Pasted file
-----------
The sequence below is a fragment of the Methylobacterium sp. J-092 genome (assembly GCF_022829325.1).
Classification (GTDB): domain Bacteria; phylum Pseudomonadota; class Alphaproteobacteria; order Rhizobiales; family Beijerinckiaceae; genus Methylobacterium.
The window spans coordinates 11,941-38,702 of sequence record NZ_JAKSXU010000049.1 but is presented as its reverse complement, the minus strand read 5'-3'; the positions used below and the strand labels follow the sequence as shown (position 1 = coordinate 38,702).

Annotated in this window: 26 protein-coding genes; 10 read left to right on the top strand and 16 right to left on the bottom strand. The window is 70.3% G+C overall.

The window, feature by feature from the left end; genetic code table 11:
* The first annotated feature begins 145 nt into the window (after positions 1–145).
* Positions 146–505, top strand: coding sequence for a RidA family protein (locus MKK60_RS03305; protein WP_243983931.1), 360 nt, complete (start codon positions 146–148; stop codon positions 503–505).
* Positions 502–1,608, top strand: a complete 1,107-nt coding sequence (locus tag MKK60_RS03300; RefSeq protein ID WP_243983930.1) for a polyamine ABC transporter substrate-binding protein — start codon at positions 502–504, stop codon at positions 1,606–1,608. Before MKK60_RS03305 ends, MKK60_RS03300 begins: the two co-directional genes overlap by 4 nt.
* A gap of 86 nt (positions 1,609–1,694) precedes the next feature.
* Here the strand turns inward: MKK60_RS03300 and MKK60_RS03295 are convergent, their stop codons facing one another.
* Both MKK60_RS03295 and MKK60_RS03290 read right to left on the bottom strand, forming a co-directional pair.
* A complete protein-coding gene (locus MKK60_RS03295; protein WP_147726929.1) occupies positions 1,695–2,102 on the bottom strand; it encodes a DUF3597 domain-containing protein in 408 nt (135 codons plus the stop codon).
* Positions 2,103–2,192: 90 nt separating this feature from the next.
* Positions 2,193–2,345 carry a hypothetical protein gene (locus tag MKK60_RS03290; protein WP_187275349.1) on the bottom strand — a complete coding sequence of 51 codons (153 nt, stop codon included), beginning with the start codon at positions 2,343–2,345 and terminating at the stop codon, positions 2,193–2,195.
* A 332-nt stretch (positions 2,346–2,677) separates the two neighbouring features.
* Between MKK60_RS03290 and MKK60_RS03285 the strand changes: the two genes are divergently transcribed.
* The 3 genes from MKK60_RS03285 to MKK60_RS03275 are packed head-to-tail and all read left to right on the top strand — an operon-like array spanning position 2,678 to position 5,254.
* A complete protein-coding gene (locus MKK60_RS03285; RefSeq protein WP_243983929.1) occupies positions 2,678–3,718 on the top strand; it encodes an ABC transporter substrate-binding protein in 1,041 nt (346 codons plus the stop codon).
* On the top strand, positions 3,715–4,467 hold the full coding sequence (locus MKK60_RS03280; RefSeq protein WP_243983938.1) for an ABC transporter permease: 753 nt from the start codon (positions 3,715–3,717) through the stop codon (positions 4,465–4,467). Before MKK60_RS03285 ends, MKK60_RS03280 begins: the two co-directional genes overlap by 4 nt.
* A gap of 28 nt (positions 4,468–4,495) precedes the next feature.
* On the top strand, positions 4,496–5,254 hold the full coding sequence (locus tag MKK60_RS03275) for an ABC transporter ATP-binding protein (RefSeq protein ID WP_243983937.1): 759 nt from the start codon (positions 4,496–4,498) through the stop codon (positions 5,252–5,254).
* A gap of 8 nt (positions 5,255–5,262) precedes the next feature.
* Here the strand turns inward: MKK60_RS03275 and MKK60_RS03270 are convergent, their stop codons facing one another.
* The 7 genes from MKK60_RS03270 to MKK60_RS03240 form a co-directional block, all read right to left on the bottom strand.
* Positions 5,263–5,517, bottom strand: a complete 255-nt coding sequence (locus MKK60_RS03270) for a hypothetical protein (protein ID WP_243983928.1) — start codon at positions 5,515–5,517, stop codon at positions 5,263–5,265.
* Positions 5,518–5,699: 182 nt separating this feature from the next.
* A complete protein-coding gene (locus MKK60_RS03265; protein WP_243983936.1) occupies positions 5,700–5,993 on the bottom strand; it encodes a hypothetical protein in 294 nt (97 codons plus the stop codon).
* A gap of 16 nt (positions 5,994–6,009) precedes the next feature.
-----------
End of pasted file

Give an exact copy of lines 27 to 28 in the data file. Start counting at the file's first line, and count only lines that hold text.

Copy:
* A complete protein-coding gene (locus MKK60_RS03265; protein WP_243983936.1) occupies positions 5,700–5,993 on the bottom strand; it encodes a hypothetical protein in 294 nt (97 codons plus the stop codon).
* A gap of 16 nt (positions 5,994–6,009) precedes the next feature.